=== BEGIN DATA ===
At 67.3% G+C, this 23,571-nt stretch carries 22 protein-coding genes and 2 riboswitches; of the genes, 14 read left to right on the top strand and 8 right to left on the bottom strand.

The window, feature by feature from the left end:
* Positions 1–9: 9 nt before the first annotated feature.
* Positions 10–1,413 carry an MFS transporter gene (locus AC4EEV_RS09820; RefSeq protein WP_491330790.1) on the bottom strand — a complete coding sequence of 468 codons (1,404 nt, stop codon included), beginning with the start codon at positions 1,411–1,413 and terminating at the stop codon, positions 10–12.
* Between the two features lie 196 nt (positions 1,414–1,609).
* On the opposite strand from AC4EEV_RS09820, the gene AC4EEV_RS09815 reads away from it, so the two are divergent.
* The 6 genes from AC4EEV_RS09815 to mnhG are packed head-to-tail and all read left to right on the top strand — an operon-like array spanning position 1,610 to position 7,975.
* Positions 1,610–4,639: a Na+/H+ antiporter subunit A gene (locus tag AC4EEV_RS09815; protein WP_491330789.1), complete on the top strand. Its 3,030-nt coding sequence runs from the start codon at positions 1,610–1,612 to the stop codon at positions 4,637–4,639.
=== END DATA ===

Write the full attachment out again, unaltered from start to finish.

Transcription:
At 67.3% G+C, this 23,571-nt stretch carries 22 protein-coding genes and 2 riboswitches; of the genes, 14 read left to right on the top strand and 8 right to left on the bottom strand.

The window, feature by feature from the left end:
* Positions 1–9: 9 nt before the first annotated feature.
* Positions 10–1,413 carry an MFS transporter gene (locus AC4EEV_RS09820; RefSeq protein WP_491330790.1) on the bottom strand — a complete coding sequence of 468 codons (1,404 nt, stop codon included), beginning with the start codon at positions 1,411–1,413 and terminating at the stop codon, positions 10–12.
* Between the two features lie 196 nt (positions 1,414–1,609).
* On the opposite strand from AC4EEV_RS09820, the gene AC4EEV_RS09815 reads away from it, so the two are divergent.
* The 6 genes from AC4EEV_RS09815 to mnhG are packed head-to-tail and all read left to right on the top strand — an operon-like array spanning position 1,610 to position 7,975.
* Positions 1,610–4,639: a Na+/H+ antiporter subunit A gene (locus tag AC4EEV_RS09815; protein WP_491330789.1), complete on the top strand. Its 3,030-nt coding sequence runs from the start codon at positions 1,610–1,612 to the stop codon at positions 4,637–4,639.